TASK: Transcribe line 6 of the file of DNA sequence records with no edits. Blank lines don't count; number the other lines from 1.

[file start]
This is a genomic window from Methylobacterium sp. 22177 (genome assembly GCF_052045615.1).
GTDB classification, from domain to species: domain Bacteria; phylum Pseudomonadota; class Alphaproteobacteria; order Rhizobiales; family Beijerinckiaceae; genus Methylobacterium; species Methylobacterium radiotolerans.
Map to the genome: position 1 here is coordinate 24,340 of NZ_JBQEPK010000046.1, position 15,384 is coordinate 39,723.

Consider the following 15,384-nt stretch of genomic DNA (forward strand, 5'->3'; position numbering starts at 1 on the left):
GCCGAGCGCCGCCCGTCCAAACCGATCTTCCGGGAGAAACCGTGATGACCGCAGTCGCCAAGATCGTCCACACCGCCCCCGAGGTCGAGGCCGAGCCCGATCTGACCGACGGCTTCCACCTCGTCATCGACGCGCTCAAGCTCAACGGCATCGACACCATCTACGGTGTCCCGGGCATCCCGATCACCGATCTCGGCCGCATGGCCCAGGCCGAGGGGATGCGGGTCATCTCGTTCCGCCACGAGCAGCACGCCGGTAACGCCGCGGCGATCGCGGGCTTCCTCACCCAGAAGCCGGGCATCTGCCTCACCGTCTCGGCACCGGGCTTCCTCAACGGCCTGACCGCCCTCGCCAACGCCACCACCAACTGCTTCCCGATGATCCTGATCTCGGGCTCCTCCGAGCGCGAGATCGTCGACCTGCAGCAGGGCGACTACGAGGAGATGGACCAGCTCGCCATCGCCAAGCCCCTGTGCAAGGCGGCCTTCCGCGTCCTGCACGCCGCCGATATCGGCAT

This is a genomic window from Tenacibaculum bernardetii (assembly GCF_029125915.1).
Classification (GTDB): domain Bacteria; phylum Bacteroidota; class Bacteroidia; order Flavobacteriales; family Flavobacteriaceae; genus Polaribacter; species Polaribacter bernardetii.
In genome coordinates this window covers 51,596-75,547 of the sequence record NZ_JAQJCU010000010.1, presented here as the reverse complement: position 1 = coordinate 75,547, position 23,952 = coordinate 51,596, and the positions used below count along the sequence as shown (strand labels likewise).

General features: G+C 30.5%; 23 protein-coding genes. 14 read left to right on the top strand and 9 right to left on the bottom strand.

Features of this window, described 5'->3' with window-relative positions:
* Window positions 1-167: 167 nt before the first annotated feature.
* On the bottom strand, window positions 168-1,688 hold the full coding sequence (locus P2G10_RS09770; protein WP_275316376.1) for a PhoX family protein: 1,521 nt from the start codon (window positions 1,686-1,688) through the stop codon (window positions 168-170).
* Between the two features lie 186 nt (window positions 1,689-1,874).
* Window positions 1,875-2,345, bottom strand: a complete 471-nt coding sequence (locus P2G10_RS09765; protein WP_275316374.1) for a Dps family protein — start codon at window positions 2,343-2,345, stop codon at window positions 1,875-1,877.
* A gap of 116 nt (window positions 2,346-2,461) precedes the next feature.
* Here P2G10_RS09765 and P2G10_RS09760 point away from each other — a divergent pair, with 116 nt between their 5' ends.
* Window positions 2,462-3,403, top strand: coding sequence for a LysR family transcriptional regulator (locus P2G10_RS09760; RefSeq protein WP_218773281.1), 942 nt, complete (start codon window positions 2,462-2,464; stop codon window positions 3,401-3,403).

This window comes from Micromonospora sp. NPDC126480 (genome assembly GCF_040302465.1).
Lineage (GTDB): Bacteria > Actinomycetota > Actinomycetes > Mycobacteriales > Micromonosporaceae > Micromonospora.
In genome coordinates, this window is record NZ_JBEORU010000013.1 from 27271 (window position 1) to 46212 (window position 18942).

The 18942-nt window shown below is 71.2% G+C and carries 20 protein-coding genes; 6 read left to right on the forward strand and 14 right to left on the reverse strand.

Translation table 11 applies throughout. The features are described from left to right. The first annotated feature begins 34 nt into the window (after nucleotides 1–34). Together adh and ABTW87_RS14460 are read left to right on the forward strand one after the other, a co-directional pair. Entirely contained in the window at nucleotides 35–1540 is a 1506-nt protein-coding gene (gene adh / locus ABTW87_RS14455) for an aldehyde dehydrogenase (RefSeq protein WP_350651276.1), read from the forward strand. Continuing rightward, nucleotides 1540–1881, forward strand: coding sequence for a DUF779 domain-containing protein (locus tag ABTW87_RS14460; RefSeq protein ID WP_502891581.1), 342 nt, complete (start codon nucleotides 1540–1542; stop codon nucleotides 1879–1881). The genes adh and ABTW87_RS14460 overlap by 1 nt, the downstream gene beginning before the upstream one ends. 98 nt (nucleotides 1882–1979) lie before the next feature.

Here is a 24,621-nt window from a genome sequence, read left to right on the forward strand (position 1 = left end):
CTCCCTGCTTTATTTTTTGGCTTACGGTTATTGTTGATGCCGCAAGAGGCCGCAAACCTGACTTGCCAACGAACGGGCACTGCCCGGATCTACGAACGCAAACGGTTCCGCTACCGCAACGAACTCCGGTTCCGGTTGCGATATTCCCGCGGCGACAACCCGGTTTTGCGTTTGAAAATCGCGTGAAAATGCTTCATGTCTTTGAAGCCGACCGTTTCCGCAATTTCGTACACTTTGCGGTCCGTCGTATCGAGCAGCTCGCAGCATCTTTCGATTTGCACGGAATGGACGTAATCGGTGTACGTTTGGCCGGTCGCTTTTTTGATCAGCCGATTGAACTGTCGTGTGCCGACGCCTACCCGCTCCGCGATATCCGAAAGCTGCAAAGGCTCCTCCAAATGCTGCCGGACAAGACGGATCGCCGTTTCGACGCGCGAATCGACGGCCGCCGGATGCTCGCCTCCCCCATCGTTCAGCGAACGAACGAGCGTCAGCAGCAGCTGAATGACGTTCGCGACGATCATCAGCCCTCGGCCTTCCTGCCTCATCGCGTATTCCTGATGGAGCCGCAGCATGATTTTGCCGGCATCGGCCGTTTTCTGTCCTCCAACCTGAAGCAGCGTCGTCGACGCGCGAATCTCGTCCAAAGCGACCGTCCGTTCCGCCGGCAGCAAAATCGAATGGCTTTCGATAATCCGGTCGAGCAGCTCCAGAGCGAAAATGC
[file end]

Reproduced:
This is a genomic window from Tenacibaculum bernardetii (assembly GCF_029125915.1).